Thursday, 9 October 2014

Book Review Medicinal plants in folk tradition: an ethnobotany of Britain and Ireland Reviewed by Jeff Aronson

Med Hist. Apr 1, 2005; 49(2): 230–231.
PMCID: PMC1088232

Book Review

Medicinal plants in folk tradition: an ethnobotany of Britain and Ireland
Reviewed by Jeff Aronson
David E Allen and Gabrielle Hatfield.
Medicinal plants in folk tradition: an ethnobotany of Britain and Ireland.
Portland, OR, and Cambridge: Timber Press. 2004, pp. 431, illus., £22.50 (hardback 0-88192-638-8).
Anyone wanting to know the folkloric uses of a British plant would probably consult one of the standard herbals: John Gerard's Herball or Generall historie of plantes (1597), John Parkinson's Theatrum botanicum (1640), Nicholas Culpeper's Complete herbal and English physician enlarged (1681), William Salmon's Botanologia: the English herbal (1710), Elizabeth Blackwell's Curious herbal (1737), William Withering's Botanical arrangement of British plants (1787–92), or Mrs M Grieve's Modern herbal (1931), my favourite. But they might be misled, for those herbalists generally derived their information from Greek and Latin herbals, such as those of Dioscorides and Apuleius Platonicus, ignoring information relevant to the British Isles; about a half of the plants included by Gerard, for example, are not native to Britain.
For the last seventeen years David Allen has been following a different path altogether, seeking out information about the uses of herbs in Britain and Ireland from purely local sources. And at last, with the help of Gabrielle Hatfield, he has produced the work of scholarship that his many years of labour promised.
The results confirm two views that I have long held: that folkloric medicinal uses of herbs do not reflect their true pharmacological properties, except occasionally by chance, and that the more indications a plant is said to have the less likely it is that any of them is actually beneficial. This does not bode well for ethnopharmacologists interested in finding new therapeutic uses for plants. For example, we find here ten remedies for gout, including Bryonia dioica (white bryony), Sambucus nigra (elder), Tanacetum vulgare (tansy), and Verbena officinalis (vervain), none of which is efficacious, to my knowledge. But Colchicum autumnale, the source of colchicine, is listed for measles, jaundice, and the procurement of abortion, not gout. Herbs used to treat cancers include Chelidonium majus (greater celandine), Conium maculatum (hemlock), Rumex acetosa (sorrel), and Taraxacum officinale (dandelion), but not Vinca major, which contains powerful anti-cancer drugs. Vinca is listed, however, as being useful for cuts and bruises, nosebleeds and toothache, hysteria and nightmares, colic and cramp. Don't try it at home, is my advice.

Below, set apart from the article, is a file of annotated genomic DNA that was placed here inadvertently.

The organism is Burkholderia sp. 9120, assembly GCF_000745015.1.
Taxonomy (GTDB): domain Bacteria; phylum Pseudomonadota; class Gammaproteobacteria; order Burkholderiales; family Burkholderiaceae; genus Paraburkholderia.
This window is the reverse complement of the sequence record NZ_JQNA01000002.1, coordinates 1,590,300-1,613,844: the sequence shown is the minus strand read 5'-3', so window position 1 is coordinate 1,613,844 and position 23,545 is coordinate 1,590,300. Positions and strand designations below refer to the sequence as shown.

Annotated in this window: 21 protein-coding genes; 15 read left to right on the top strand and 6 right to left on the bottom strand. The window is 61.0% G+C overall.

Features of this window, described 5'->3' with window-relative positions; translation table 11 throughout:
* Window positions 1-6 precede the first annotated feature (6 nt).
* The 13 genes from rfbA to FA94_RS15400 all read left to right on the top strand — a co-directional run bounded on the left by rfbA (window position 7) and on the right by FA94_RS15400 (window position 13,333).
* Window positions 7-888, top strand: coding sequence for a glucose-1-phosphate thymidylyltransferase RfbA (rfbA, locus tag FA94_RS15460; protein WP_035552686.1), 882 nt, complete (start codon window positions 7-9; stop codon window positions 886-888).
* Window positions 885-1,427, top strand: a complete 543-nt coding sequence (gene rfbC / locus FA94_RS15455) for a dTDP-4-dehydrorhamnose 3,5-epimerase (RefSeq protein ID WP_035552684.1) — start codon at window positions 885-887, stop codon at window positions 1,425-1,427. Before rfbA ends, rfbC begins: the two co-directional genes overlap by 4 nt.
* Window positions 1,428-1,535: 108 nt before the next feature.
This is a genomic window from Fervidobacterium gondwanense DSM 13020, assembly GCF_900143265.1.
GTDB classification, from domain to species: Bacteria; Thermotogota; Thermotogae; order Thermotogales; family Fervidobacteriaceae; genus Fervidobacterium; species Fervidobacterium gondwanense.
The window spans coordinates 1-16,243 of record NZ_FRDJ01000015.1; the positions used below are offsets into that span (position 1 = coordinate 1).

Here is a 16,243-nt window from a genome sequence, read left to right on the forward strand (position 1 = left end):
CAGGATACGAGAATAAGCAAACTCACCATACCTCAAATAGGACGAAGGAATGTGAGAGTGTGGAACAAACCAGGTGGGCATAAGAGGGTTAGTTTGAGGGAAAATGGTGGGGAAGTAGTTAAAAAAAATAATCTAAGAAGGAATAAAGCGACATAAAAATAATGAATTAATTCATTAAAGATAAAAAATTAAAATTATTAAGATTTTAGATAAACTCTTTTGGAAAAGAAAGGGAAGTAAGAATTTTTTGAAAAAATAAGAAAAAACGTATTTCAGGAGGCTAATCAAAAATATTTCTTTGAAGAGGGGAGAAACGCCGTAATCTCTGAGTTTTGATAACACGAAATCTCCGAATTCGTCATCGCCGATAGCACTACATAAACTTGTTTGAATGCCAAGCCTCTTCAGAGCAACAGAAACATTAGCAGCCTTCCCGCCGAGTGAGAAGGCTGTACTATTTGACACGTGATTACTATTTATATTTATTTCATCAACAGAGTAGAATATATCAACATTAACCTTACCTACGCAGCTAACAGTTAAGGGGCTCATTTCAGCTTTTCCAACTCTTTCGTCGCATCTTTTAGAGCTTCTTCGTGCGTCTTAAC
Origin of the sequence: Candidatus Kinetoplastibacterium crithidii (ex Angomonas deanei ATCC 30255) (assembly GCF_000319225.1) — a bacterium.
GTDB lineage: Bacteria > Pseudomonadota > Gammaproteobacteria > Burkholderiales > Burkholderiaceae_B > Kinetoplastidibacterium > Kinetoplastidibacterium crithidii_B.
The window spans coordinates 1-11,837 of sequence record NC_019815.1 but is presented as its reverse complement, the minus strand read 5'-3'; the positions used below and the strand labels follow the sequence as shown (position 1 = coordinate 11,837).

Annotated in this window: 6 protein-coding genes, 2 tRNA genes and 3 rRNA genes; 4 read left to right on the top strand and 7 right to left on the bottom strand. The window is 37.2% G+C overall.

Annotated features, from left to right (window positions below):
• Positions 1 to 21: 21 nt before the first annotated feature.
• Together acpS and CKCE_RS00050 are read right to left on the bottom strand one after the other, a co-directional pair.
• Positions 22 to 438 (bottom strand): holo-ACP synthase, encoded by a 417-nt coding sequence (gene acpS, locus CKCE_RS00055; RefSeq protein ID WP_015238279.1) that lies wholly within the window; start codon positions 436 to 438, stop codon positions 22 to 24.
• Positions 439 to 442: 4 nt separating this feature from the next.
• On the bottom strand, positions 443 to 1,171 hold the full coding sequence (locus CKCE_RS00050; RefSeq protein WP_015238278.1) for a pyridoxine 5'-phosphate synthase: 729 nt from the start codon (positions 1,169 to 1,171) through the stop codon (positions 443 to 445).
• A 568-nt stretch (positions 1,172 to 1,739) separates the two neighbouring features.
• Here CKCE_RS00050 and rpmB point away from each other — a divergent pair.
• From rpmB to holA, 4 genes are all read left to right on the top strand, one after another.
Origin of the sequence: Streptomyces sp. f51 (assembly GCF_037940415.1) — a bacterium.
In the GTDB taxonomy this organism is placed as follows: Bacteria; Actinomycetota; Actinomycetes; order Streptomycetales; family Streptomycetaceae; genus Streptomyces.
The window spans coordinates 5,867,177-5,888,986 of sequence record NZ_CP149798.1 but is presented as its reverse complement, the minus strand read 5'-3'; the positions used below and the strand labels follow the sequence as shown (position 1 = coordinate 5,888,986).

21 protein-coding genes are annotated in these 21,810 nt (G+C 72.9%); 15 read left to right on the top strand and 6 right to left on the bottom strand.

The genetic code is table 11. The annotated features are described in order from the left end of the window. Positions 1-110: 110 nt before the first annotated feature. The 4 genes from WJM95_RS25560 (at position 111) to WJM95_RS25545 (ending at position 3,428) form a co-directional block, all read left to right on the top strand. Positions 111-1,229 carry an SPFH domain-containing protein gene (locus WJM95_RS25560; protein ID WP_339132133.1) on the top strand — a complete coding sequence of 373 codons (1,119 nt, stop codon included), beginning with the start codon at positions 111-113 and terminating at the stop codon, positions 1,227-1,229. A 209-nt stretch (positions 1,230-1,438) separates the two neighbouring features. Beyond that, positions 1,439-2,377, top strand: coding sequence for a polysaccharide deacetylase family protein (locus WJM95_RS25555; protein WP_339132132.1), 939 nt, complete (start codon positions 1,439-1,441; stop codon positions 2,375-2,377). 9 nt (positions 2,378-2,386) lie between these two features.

Now a pharmacologist, disappointed with the effects of these remedies, might not be tempted to investigate the list of nearly thirty plants supposedly useful for asthma, including Allium ursinum (ramson), Inula helenium (elecampane), and Verbascum thapsus (great mullein). But if so he would miss a gem. For the list includes Datura stramonium (thorn apple), the source of an anticholinergic drug that is beneficial in asthma. The remedies with real effects often stand out in having only one major recognized use. Consider Claviceps purpurea (ergot), the rye-infecting fungus that causes smooth muscle contraction. It has only one credited action, a tonic effect on the uterus, used, as its twentieth-century counterparts were, to procure abortions, to induce or speed the progress of labour, and to stop postpartum bleeding.
Occasionally, however, a real action is hidden among a gallimaufry of distracting indications. Dandelion, for example, or pissabed, is a diuretic, but its other uses, mostly in Ireland, are among the most diverse in the book, including coughs and colds, jaundice, stomach upsets, rheumatism, cuts and sprains, broken bones, thrush, headaches, diabetes, anaemia, and in Tipperary “every disease”.
The many alternative common names of these plants have been omitted, although to be fair this spares us some inordinately long lists. More important is the omission of maps showing how the uses of the plants vary from region to region, one of the major fascinations of this work. Perhaps there is another volume to come—an atlas of British and Irish herbs.

Articles from Medical History are provided here courtesy of Cambridge University Press